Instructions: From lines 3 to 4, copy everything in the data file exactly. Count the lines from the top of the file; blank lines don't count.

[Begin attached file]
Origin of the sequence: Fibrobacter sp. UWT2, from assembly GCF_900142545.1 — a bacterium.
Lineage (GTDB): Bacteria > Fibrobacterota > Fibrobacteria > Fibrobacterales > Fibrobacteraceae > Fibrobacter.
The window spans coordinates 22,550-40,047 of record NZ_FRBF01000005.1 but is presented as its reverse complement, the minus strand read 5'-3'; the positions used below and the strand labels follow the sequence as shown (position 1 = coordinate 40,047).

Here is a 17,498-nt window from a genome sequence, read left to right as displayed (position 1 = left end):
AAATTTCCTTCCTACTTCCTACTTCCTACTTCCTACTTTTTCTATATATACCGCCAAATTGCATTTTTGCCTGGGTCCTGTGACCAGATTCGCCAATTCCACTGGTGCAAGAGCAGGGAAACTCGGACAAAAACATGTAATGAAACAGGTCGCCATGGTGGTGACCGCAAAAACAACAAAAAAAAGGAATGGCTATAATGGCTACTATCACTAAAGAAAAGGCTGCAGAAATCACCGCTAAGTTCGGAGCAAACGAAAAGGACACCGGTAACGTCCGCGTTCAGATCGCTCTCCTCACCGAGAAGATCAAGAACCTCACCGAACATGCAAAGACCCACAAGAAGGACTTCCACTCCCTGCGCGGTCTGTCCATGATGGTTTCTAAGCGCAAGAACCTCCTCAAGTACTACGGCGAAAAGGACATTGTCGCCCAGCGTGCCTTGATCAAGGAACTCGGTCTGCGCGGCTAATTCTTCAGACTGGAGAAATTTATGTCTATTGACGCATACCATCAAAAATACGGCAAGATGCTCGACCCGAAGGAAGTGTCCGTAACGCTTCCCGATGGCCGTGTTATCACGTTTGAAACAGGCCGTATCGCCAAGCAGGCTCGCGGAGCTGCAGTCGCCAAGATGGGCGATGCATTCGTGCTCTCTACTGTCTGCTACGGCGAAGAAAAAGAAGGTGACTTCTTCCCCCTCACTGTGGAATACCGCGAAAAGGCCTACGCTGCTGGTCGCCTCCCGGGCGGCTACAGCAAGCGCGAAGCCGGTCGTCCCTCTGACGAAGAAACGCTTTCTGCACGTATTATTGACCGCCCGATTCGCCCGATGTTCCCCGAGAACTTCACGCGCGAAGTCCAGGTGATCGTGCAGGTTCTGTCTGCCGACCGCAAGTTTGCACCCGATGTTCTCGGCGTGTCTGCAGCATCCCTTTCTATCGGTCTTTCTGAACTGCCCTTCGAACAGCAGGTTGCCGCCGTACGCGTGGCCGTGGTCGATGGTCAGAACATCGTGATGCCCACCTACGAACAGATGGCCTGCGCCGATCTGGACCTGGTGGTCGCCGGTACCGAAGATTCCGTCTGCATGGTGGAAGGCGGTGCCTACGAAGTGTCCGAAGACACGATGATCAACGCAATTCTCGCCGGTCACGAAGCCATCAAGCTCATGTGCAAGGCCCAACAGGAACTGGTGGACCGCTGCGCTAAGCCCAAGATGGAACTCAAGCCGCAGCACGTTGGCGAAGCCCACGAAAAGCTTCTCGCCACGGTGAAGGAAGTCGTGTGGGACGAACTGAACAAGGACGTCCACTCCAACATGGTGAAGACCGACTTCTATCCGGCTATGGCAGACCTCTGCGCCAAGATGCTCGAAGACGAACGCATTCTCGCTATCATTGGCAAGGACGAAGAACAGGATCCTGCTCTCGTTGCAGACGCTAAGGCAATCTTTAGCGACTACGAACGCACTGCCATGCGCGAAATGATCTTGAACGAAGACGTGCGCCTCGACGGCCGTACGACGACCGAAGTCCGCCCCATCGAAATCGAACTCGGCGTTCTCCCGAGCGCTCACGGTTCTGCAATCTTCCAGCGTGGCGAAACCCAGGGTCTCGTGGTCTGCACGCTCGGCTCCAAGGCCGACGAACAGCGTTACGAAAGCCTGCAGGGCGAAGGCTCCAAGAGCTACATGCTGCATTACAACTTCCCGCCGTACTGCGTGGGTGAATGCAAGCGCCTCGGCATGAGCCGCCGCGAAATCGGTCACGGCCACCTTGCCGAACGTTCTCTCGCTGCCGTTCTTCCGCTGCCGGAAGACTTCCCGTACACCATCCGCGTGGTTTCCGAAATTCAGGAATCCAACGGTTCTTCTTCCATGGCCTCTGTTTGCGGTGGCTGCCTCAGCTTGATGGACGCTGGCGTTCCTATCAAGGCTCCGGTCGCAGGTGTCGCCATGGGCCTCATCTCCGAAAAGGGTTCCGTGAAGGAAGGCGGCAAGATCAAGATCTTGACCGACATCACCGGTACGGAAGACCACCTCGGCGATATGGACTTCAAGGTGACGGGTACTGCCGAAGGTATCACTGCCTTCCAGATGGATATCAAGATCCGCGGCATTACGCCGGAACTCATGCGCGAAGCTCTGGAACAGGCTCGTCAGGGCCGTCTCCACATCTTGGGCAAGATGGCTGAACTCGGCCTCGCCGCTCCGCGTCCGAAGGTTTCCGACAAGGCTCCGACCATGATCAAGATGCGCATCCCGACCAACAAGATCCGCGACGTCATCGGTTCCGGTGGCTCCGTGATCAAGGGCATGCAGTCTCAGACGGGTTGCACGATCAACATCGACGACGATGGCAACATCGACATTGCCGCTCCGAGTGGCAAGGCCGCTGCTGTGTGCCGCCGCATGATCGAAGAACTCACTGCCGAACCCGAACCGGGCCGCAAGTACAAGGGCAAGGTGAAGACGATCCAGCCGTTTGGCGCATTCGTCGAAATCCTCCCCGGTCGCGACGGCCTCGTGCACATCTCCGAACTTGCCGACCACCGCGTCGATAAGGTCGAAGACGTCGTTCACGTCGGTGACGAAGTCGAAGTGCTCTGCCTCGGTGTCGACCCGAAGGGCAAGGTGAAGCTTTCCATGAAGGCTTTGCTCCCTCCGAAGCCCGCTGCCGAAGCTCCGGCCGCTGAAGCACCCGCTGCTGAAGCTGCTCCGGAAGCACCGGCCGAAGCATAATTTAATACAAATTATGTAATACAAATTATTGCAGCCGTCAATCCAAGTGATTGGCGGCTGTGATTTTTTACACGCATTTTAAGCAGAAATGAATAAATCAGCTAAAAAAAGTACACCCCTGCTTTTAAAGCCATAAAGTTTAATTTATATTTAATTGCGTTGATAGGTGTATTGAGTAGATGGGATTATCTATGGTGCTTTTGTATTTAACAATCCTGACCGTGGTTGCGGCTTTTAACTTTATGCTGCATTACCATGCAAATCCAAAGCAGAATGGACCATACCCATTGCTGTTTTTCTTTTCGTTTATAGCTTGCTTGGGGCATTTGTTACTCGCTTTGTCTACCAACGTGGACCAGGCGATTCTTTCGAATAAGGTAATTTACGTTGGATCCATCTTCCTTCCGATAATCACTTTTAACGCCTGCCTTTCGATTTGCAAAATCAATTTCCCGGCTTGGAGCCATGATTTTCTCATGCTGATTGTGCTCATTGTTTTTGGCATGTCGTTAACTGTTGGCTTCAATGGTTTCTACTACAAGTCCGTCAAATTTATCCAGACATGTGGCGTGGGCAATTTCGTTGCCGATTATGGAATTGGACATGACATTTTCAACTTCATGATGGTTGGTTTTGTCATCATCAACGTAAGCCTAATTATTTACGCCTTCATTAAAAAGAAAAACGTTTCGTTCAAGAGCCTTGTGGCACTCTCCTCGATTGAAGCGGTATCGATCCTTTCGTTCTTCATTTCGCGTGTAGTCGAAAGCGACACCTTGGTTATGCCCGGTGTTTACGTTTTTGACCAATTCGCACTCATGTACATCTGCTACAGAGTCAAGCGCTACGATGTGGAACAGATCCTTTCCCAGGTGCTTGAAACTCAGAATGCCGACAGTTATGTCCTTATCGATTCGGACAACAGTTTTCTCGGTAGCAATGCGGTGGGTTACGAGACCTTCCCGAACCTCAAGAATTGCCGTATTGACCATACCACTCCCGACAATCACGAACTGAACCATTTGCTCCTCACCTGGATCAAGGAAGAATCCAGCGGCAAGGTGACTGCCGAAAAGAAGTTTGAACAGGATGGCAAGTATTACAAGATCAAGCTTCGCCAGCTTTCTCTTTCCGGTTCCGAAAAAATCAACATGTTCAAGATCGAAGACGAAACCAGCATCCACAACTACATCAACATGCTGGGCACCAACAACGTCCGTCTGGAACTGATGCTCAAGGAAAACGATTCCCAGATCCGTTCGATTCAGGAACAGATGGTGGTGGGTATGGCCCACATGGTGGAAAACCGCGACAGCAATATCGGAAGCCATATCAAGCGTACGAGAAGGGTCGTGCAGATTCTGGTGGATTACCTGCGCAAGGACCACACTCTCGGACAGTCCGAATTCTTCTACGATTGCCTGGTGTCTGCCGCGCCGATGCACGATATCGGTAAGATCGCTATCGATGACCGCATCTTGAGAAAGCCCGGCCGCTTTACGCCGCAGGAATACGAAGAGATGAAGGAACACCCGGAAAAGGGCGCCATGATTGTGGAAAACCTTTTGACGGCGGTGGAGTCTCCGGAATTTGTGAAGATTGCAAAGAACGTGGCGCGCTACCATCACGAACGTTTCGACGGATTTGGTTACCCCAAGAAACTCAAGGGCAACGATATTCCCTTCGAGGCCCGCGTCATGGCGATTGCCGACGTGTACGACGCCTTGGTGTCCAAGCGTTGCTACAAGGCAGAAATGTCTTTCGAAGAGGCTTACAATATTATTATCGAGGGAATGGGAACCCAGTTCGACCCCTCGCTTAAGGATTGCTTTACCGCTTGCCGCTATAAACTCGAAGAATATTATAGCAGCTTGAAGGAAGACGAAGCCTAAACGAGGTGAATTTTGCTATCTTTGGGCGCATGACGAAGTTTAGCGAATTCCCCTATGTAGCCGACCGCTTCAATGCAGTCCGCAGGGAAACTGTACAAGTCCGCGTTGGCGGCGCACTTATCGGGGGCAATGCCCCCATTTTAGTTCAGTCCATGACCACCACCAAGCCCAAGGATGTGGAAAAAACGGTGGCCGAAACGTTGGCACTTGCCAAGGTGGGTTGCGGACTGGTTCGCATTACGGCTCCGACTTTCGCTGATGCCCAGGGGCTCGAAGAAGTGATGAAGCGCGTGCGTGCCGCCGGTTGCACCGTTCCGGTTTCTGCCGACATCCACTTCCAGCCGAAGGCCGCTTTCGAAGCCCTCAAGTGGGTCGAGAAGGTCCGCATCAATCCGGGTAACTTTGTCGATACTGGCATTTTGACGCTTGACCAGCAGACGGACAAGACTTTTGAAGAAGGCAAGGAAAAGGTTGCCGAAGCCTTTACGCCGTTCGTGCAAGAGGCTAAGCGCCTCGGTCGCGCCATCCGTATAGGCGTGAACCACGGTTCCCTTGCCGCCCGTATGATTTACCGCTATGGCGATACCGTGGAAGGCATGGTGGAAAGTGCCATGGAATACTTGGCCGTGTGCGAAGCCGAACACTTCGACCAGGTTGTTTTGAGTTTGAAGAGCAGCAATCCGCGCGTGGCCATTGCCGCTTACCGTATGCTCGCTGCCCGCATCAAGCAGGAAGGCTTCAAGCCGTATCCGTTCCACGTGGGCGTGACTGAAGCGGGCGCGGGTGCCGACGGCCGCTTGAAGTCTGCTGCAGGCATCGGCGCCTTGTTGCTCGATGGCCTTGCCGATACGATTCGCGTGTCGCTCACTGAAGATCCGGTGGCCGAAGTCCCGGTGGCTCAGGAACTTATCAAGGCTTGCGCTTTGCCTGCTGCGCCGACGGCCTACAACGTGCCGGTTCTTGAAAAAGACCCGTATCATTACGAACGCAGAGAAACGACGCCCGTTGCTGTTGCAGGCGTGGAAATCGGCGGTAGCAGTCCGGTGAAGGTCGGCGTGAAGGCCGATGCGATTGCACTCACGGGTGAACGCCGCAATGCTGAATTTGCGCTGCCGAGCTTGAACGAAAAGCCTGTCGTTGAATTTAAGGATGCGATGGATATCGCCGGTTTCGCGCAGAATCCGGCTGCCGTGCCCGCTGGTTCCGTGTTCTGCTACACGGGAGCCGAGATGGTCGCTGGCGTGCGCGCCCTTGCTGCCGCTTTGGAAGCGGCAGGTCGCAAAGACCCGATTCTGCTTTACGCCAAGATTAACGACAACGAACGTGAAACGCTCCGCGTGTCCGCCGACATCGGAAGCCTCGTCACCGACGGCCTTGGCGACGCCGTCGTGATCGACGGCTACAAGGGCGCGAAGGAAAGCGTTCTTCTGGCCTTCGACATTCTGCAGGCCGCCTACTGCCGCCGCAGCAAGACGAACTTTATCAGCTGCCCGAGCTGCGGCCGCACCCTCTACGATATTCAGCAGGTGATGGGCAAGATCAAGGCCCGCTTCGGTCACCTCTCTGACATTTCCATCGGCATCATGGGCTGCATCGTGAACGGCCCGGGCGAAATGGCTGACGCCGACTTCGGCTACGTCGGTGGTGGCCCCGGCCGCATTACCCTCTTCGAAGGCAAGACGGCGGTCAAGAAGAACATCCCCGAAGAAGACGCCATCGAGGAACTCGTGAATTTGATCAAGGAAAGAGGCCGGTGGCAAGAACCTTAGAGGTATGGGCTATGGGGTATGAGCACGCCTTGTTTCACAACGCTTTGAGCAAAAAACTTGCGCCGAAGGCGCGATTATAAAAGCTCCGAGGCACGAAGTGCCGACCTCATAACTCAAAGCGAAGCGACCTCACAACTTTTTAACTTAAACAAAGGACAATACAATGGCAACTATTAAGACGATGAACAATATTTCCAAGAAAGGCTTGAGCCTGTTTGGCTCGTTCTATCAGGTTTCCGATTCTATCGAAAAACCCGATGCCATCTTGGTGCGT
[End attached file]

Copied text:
The window spans coordinates 22,550-40,047 of record NZ_FRBF01000005.1 but is presented as its reverse complement, the minus strand read 5'-3'; the positions used below and the strand labels follow the sequence as shown (position 1 = coordinate 40,047).

Here is a 17,498-nt window from a genome sequence, read left to right as displayed (position 1 = left end):